Lake Temple at Varanga; a unique shrine in a picturesque surrounding
The little known Jaina temples of Varanga are within easy reach if one asks the driver of the morning bus from Humcha to Karkala to drop one at the appropriate halt at the
northern entrance of Varanga village. From the bus-stop, having left one’s luggage with the owner of the nearest tea- stall, it is but a straight walk of about a hundred metres to the east before a tall manastambha (free-standing pillar crowned by either a Jina or Brahmadeva image) and the first temple come into view, sign-posts pointing the way to the main shrine hidden behind trees at the bank of a lake.
On request, the keeper of the temple will call a pujari (temple attendant authorized to conduct pujas rites of worship) who will take one to the unique shrine in the middle of the lake. There, on that tiny islet, heavenly quietude awaits the visitor, and once more he will be taken in by that indescribable aura so typical of many Jaina holy places.
We had the good luck to meet a Jaina from Shravanabelagola who had come with his wife to his home village Varanga to see his mother and ask her to celebrate with them the name-giving ceremony of their first-born son in that homely temple in the lake. On seeing us Westerners, they spontaneously asked us to join them, which we gratefully did.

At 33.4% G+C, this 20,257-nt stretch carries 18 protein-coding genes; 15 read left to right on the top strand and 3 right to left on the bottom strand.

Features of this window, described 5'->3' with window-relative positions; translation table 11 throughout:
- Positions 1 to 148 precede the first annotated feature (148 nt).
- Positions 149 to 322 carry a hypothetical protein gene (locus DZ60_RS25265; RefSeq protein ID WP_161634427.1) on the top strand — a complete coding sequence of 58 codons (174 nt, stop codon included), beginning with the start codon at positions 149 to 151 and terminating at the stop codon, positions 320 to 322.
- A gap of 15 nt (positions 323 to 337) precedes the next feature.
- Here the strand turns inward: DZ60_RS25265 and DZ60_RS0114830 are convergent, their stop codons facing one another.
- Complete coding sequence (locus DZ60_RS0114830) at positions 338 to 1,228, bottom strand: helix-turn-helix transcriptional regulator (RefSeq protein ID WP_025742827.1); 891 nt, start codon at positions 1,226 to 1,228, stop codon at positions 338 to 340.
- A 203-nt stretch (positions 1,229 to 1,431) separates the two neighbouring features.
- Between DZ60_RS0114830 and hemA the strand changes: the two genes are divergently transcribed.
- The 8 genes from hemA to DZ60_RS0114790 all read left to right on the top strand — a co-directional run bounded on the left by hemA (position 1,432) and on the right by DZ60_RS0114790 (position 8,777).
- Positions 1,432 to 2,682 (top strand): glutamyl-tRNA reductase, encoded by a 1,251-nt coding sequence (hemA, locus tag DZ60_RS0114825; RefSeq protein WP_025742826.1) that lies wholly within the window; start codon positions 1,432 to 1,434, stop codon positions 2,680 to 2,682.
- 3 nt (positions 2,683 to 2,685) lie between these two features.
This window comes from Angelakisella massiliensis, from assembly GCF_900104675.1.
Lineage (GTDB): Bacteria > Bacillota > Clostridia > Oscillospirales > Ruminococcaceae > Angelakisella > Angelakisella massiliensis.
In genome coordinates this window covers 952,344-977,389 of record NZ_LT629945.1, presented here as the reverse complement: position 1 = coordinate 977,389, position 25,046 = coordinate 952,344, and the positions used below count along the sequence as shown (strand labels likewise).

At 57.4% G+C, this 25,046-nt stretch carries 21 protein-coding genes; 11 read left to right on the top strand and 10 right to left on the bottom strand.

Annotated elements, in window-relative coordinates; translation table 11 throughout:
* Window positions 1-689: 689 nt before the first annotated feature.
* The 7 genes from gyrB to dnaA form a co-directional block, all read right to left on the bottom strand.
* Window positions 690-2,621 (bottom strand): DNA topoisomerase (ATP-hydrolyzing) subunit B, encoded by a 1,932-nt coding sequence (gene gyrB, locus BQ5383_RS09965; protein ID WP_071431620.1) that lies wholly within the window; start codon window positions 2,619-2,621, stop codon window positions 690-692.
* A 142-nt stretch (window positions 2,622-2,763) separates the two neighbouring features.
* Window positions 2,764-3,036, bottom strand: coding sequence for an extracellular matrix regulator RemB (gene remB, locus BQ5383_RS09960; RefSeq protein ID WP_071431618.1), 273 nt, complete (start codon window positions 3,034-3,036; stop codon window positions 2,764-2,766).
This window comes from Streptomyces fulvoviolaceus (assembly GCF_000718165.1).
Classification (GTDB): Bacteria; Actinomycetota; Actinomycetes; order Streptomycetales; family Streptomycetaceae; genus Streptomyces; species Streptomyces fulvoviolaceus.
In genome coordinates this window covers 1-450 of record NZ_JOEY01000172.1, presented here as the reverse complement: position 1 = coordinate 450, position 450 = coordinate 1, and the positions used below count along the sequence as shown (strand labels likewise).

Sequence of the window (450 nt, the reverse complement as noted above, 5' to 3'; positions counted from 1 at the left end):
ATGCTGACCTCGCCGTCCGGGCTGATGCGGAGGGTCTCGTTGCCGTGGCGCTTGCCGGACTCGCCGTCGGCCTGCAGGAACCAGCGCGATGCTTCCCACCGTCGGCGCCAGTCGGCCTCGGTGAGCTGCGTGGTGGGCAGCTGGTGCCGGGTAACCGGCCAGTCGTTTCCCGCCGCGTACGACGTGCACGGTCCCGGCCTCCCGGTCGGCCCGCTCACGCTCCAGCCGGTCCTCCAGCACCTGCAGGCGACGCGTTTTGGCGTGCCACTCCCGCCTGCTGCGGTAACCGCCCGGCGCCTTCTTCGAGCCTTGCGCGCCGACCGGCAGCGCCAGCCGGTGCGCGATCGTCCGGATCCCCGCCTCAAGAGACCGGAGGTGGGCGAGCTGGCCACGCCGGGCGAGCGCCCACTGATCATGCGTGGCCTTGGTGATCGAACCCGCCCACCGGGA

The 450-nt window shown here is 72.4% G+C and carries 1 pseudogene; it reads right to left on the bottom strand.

Being taken across the water in a narrow boat built from a single log and two boards, and then watching the pujari opening the doors of the four-faced inner sanctum whereby, one after the other, the contours of four standing Jinas of exquisite beauty emerged, was a fitting prelude to the following ceremony which culminated in the light-waving and mantra-chanting rites called arati and mangaldeep. A memorable day.
Ringing the bells with one’s eyes fixed on the Jina in the holiest of holies (above) concludes the child’s name-giving ceremony.
Jaina children are taught early in life to care animals and never to kill a living thing. Varanga Lake Temple after the ceremony.
Varanga. Neminatha Temple, built of stone early in the fifteeenth century, in the thatched-roof style. The torana (ornamental entrance) shows a seated Jina. The best known Jaina temple of this type is found at Karkala, 12 km to the south. The one at Varanga is the more ancient one.